Skip to Main Content

Copyright: Students

This guide provides information (not legal advice) to support NWC community decision-making in the use of copyright protected material in research, learning, and teaching.

Purpose of Guide and Disclaimer

This guide intends to refer NWC community users to accurate information. However, information received from the NWC Library or the NWC Copyright Librarian is neither legal advice/opinion nor legal counsel to the college or any members of the NWC community. Please contact the NWC Office of General Counsel or NWC Staff Judge Advocate's Office for NWC-related legal advice and interpretation of the law, or personal counsel for personal legal advice. The appearance of hyperlinks does not constitute endorsement by NWC of sites or the information, products, or services contained therein, nor does NWC exercise editorial control over the information found at these locations. Such links are provided consistent with the stated purpose of this guide. U.S. copyright law is subject to change.

Students and Copyright

Copyright Policy, Instructions, and Legal Code for NWC Students

Per NWC Copyright Policy (pending approval), students are individually responsible for following all copyright instructions and legal code in the scope of their student work at the college. Please familiarize yourself with these copyright instructions and legal code:

The NWC Copyright Office found within the NWC Library is happy to assist you with copyright informational coaching and education during your time here at the college. Please be aware that the Copyright Librarian cannot provide legal guidance. Email contact:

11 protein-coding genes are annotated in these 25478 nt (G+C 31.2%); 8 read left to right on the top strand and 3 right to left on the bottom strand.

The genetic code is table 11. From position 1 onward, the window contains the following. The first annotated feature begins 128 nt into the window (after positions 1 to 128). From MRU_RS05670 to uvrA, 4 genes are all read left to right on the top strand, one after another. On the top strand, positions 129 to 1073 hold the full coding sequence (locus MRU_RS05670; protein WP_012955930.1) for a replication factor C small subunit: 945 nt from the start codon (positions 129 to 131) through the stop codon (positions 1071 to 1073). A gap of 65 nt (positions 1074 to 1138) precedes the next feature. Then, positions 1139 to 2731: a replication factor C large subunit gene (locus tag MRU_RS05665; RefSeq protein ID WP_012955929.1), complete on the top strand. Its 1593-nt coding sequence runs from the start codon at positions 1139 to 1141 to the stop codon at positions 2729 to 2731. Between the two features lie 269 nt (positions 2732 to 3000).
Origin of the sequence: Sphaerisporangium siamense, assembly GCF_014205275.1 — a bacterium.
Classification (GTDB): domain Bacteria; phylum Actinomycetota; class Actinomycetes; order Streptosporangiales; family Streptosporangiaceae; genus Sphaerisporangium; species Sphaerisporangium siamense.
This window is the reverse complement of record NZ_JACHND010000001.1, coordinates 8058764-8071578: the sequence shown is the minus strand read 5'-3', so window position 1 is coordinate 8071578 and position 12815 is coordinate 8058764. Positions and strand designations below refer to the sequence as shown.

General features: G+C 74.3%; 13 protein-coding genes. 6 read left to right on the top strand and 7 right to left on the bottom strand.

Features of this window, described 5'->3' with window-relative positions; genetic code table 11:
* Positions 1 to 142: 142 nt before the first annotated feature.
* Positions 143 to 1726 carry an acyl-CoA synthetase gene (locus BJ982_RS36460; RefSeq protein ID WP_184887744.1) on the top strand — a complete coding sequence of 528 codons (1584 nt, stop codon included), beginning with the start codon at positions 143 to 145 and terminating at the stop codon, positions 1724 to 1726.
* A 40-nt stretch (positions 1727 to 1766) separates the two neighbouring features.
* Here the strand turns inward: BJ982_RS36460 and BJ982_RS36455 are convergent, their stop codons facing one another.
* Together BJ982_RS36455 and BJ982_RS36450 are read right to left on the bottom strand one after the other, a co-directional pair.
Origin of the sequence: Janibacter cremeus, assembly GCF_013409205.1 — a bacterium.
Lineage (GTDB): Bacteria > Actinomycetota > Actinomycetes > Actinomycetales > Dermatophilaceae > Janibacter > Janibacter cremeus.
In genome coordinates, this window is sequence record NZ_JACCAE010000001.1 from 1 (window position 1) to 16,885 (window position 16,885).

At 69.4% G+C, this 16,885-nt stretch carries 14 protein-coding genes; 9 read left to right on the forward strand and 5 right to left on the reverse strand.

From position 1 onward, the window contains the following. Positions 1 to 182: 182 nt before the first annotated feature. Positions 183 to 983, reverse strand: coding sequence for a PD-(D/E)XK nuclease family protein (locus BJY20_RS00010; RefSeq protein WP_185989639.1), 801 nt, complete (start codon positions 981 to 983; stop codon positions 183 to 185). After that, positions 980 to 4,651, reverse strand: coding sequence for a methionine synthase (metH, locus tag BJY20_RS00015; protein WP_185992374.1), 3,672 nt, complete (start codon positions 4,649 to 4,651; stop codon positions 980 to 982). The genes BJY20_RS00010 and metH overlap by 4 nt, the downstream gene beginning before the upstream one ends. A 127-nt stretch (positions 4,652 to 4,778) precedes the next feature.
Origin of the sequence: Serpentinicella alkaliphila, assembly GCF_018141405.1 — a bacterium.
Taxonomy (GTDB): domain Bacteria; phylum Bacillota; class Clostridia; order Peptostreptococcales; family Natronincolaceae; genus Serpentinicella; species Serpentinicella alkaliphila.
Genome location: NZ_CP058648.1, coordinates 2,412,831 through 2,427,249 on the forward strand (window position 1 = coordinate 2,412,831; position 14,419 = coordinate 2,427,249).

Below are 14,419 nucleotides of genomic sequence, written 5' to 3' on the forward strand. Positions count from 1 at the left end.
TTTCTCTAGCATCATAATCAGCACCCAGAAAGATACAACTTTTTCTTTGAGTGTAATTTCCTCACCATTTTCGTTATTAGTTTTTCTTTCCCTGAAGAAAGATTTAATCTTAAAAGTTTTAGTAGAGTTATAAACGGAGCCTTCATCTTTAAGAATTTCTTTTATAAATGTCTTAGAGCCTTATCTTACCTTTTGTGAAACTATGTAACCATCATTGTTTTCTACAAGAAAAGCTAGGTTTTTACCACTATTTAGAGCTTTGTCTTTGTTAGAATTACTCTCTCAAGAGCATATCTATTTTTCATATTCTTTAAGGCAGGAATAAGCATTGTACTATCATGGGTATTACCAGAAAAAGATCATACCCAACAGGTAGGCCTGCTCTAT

Copyright Considerations for NWC Student Work

When writing a student paper, you have two sets of copyrights you should bear in mind:

  1. The copyright owned by others in the material you incorporate into your paper (including your own previously published works); and
  2. Your own copyright as author of the paper (please see "Is NWC Student Work Copyrightable? If So, Who Owns It?" tab for more details).

When using others' work in your own scholarly work, you are responsible for evaluating your reuse to determine whether you need to obtain written permission from the copyright owner (often the publisher and not the author of the work) to use the work in your paper. These works include any copyright protected work, including text, images, maps, and figures. In some cases, you may not need to seek permission from the rightsholder because the work is no longer copyright protected or is a government work and is in the public domain, it has an open license or Creative Commons license that allows for your use, or you have determined that your use constitutes a fair use. If your desired work is from a library subscribed resource, it is important to understand your desired use (even if in a scholarly paper) may be restricted by the licensor's contract with the library; please see the "Using Library-Licensed Materials" page for more details on how to locate terms of use for library-subscribed content.

You may need to consider copyright agreements concerning your own previously published work as well. You may have transferred the exclusive rights of copyright to a journal or publisher. In that instance, you may need to obtain permission to use your own work in your student paper.

Here are some resources for more information:

What is plagiarism?

Plagiarism is using another person's words or ideas without acknowledgment.

What are some examples of plagiarism?

Plagiarism includes actions such as submitting a paper you have not written and saying it is your own, copying answers or text from someone else, and quoting, citing data, or using someone else's ideas without crediting the source.